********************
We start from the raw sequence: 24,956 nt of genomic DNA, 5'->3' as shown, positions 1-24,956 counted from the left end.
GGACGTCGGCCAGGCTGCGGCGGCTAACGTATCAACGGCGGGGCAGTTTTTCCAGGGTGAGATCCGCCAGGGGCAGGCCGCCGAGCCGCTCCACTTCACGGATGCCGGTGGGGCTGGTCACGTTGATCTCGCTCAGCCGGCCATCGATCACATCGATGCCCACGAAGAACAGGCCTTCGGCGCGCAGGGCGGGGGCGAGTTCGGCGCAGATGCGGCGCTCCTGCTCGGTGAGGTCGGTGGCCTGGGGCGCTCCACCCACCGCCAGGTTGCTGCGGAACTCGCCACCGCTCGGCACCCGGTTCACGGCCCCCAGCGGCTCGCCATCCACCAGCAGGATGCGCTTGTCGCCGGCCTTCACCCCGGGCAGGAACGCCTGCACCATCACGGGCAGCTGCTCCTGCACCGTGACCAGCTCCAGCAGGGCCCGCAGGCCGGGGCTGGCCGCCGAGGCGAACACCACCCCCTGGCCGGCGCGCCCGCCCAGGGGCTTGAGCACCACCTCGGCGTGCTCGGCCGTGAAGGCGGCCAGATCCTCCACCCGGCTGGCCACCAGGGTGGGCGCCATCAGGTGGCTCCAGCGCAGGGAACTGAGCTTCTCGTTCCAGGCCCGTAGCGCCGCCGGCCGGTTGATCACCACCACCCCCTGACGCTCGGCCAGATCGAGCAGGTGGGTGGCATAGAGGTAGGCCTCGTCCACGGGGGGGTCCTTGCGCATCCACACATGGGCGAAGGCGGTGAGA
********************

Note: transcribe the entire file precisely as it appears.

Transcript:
We start from the raw sequence: 24,956 nt of genomic DNA, 5'->3' as shown, positions 1-24,956 counted from the left end.
GGACGTCGGCCAGGCTGCGGCGGCTAACGTATCAACGGCGGGGCAGTTTTTCCAGGGTGAGATCCGCCAGGGGCAGGCCGCCGAGCCGCTCCACTTCACGGATGCCGGTGGGGCTGGTCACGTTGATCTCGCTCAGCCGGCCATCGATCACATCGATGCCCACGAAGAACAGGCCTTCGGCGCGCAGGGCGGGGGCGAGTTCGGCGCAGATGCGGCGCTCCTGCTCGGTGAGGTCGGTGGCCTGGGGCGCTCCACCCACCGCCAGGTTGCTGCGGAACTCGCCACCGCTCGGCACCCGGTTCACGGCCCCCAGCGGCTCGCCATCCACCAGCAGGATGCGCTTGTCGCCGGCCTTCACCCCGGGCAGGAACGCCTGCACCATCACGGGCAGCTGCTCCTGCACCGTGACCAGCTCCAGCAGGGCCCGCAGGCCGGGGCTGGCCGCCGAGGCGAACACCACCCCCTGGCCGGCGCGCCCGCCCAGGGGCTTGAGCACCACCTCGGCGTGCTCGGCCGTGAAGGCGGCCAGATCCTCCACCCGGCTGGCCACCAGGGTGGGCGCCATCAGGTGGCTCCAGCGCAGGGAACTGAGCTTCTCGTTCCAGGCCCGTAGCGCCGCCGGCCGGTTGATCACCACCACCCCCTGACGCTCGGCCAGATCGAGCAGGTGGGTGGCATAGAGGTAGGCCTCGTCCACGGGGGGGTCCTTGCGCATCCACACATGGGCGAAGGCGGTGAGA